In contrast to the morally carefree theater of the Restoration period, the modern realist movement in theater that began in the mid-nineteenth century was concerned with depicting brutal social truths; those plays often were met with popular resistance and controversy. When the Norwegian playwright Henrik Ibsen (1828–1906) attempted to stage A Doll's House (1879), in which a young wife leaves her husband and two children after realizing that her husband regards her as little more than a doll, some theaters refused to present the play unless the ending was changed. At theaters where Ibsen retained the original ending asserting a woman's right to individuality, critics attacked the work as unrealistic and incendiary, for what woman would dare leave her family in such an irresponsible manner? A Doll's House, which many consider the first true feminist play, was banned in England for a time. Despite resistance to his work, Ibsen continued to raise awareness for women's rights in plays such as Ghosts (1881), which dealt with venereal disease, incest, illegitimacy, and adultery through a protagonist who has suffered her husband's philandering only to find out that her son, who is dying of syphilis inherited from his father, wants to marry their maid, who is his half sister, a product of the husband's infidelity. This depiction of an individual who is victimized by her dutiful adherence to societal morals was equally difficult for critics and audiences to stomach. However, Ibsen found support among his artistic peers, such as the Irish playwright George Bernard Shaw (1856–1950), who was influenced by Ibsen's example to examine social concerns in his own work.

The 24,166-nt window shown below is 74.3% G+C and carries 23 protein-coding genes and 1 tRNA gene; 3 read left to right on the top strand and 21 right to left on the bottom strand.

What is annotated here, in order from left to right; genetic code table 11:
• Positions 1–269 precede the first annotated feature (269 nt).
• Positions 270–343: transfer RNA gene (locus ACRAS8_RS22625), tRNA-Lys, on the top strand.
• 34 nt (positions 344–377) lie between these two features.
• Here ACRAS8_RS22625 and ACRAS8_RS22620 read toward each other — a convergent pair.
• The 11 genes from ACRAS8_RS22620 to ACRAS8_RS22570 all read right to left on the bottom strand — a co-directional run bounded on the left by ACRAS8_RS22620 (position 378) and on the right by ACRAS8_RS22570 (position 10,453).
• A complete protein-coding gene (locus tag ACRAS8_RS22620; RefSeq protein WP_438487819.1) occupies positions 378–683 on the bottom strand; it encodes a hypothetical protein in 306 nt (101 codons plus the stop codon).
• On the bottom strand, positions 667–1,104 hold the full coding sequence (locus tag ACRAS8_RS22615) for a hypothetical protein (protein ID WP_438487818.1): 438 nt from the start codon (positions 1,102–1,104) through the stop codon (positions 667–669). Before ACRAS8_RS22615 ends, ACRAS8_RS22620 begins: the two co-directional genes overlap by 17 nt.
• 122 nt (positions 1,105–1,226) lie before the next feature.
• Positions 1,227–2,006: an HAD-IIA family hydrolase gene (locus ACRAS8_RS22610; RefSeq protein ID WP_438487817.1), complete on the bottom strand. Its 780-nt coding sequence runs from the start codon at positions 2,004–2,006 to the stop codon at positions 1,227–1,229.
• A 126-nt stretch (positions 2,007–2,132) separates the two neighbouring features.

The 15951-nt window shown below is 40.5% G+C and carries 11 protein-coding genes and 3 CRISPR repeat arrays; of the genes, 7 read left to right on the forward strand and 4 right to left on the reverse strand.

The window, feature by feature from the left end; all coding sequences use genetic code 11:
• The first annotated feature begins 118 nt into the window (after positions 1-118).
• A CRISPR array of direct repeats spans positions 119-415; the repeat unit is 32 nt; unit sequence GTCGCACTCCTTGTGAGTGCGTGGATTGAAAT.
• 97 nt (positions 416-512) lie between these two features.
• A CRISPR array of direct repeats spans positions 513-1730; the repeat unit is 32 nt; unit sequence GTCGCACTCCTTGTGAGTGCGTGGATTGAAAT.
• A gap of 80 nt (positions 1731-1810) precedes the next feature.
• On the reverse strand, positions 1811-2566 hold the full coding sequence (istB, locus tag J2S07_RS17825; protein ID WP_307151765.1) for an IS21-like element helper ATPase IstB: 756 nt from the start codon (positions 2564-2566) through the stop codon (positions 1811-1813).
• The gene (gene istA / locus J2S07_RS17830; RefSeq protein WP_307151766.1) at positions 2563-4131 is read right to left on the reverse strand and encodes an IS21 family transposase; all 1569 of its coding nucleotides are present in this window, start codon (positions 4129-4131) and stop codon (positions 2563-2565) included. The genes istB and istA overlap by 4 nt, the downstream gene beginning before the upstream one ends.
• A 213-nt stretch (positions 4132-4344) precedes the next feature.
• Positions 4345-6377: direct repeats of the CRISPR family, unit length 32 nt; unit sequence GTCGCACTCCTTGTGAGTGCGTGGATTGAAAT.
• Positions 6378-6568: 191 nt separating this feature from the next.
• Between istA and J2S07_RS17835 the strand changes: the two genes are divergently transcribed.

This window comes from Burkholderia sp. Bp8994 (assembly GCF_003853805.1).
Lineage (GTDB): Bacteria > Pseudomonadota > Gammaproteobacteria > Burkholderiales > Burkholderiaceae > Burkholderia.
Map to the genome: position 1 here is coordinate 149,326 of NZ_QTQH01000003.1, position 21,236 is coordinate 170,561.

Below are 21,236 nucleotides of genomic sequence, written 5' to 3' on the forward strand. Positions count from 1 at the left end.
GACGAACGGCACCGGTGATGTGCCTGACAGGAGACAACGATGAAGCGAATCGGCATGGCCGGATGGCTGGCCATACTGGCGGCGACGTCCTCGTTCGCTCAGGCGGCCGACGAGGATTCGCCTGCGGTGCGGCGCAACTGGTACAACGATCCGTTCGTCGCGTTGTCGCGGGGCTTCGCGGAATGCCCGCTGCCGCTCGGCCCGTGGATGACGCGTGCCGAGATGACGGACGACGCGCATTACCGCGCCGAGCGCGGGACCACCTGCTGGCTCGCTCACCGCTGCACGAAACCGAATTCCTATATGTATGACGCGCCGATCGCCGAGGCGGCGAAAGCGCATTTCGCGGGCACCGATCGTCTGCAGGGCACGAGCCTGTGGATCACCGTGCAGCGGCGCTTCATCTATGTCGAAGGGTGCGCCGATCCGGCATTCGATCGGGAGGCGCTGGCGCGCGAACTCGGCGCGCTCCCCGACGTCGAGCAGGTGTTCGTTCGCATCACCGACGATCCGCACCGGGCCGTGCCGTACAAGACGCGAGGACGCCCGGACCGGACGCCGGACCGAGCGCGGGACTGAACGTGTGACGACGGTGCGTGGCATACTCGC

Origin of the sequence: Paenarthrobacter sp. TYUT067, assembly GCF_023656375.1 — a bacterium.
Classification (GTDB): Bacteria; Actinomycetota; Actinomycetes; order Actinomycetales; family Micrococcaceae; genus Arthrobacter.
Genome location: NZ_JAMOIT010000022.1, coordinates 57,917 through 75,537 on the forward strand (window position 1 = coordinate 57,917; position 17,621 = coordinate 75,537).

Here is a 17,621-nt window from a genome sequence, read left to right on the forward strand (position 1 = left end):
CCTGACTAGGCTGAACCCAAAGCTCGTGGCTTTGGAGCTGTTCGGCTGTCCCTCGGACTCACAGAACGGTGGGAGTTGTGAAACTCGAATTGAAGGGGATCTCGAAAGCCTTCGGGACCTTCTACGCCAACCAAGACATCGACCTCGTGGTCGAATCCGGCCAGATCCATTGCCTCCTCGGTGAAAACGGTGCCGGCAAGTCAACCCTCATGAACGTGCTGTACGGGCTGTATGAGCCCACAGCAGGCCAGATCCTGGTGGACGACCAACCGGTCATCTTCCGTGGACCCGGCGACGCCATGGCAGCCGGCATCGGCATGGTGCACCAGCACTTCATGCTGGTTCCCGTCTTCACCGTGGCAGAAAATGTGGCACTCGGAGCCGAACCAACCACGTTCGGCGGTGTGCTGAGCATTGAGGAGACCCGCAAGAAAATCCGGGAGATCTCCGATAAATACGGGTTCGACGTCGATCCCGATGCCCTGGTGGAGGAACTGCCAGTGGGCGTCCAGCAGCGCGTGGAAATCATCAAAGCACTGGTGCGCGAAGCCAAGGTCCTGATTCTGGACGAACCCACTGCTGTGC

In Mrs. Warren's Profession (1893) Shaw, who spent most of his time in England, frankly portrayed (and condemned) the social circumstances that led women to prostitution. His matter-of-fact characterization of the protagonist as a working-class woman neither young nor beautiful and not enamored of finery or self-indulgence was a distinct departure from popular fallen woman narratives of the nineteenth century, as exemplified by Alexandre Dumas (1824–1895) in La dame aux camélias (Camille), in which a youthful pretty heroine who is full of love and life, fond of luxury, and financially and emotionally dependent on men faces an inevitable downfall, sacrifices herself for the sake of others, and dies tragically. In contrast, Shaw's title character enters prostitution and becomes an independent, prosperous business owner. This notion was so scandalous that Mrs. Warren's Profession was banned in England, and when it was publicly staged at a theater in New York in 1905, the house manager was arrested and warrants were issued for the cast and crew.

As a theatrical performer the American entertainer and playwright Mae West (1893–1980) presented a highly unconventional depiction of prostitution, which she parlayed into great success. In 1926 West staged Sex, casting herself as the heroine, a sexually charismatic entertainer and prostitute who is boldly unapologetic about her opportunistic aims. Unlike other Broadway plays of the 1920s featuring prostitutes as women who eventually met with ruin, West's characterization was that of a sassy, empowered female who took the lead in all her sexual relationships. Her sexual aggressiveness was criticized by the New York Times, which called Sex "crude and inept," and Variety described it as "nasty, infantile [and] amateurish." The show, however, was popular with audiences.